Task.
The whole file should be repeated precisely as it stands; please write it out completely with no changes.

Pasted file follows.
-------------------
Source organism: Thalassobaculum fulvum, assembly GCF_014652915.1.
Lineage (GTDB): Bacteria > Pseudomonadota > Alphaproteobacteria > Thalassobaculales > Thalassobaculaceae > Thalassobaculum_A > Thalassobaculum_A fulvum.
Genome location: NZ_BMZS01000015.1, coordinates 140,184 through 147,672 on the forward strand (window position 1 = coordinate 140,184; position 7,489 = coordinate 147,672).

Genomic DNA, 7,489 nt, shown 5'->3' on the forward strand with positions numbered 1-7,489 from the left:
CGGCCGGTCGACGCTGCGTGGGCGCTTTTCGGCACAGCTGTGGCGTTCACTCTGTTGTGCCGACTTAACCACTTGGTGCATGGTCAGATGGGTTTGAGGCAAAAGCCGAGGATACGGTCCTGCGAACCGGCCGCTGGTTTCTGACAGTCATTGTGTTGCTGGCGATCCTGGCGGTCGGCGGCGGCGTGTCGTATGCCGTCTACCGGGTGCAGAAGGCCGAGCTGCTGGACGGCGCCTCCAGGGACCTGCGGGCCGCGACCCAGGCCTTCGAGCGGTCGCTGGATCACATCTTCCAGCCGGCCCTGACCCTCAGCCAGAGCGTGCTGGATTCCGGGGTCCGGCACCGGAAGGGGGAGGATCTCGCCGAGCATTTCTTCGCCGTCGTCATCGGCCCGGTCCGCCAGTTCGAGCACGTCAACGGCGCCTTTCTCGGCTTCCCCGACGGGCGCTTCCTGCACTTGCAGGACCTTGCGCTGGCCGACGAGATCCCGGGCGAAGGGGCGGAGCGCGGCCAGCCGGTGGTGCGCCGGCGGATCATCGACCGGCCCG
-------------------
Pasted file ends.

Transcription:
Source organism: Thalassobaculum fulvum, assembly GCF_014652915.1.
Lineage (GTDB): Bacteria > Pseudomonadota > Alphaproteobacteria > Thalassobaculales > Thalassobaculaceae > Thalassobaculum_A > Thalassobaculum_A fulvum.
Genome location: NZ_BMZS01000015.1, coordinates 140,184 through 147,672 on the forward strand (window position 1 = coordinate 140,184; position 7,489 = coordinate 147,672).

Genomic DNA, 7,489 nt, shown 5'->3' on the forward strand with positions numbered 1-7,489 from the left:
CGGCCGGTCGACGCTGCGTGGGCGCTTTTCGGCACAGCTGTGGCGTTCACTCTGTTGTGCCGACTTAACCACTTGGTGCATGGTCAGATGGGTTTGAGGCAAAAGCCGAGGATACGGTCCTGCGAACCGGCCGCTGGTTTCTGACAGTCATTGTGTTGCTGGCGATCCTGGCGGTCGGCGGCGGCGTGTCGTATGCCGTCTACCGGGTGCAGAAGGCCGAGCTGCTGGACGGCGCCTCCAGGGACCTGCGGGCCGCGACCCAGGCCTTCGAGCGGTCGCTGGATCACATCTTCCAGCCGGCCCTGACCCTCAGCCAGAGCGTGCTGGATTCCGGGGTCCGGCACCGGAAGGGGGAGGATCTCGCCGAGCATTTCTTCGCCGTCGTCATCGGCCCGGTCCGCCAGTTCGAGCACGTCAACGGCGCCTTTCTCGGCTTCCCCGACGGGCGCTTCCTGCACTTGCAGGACCTTGCGCTGGCCGACGAGATCCCGGGCGAAGGGGCGGAGCGCGGCCAGCCGGTGGTGCGCCGGCGGATCATCGACCGGCCCG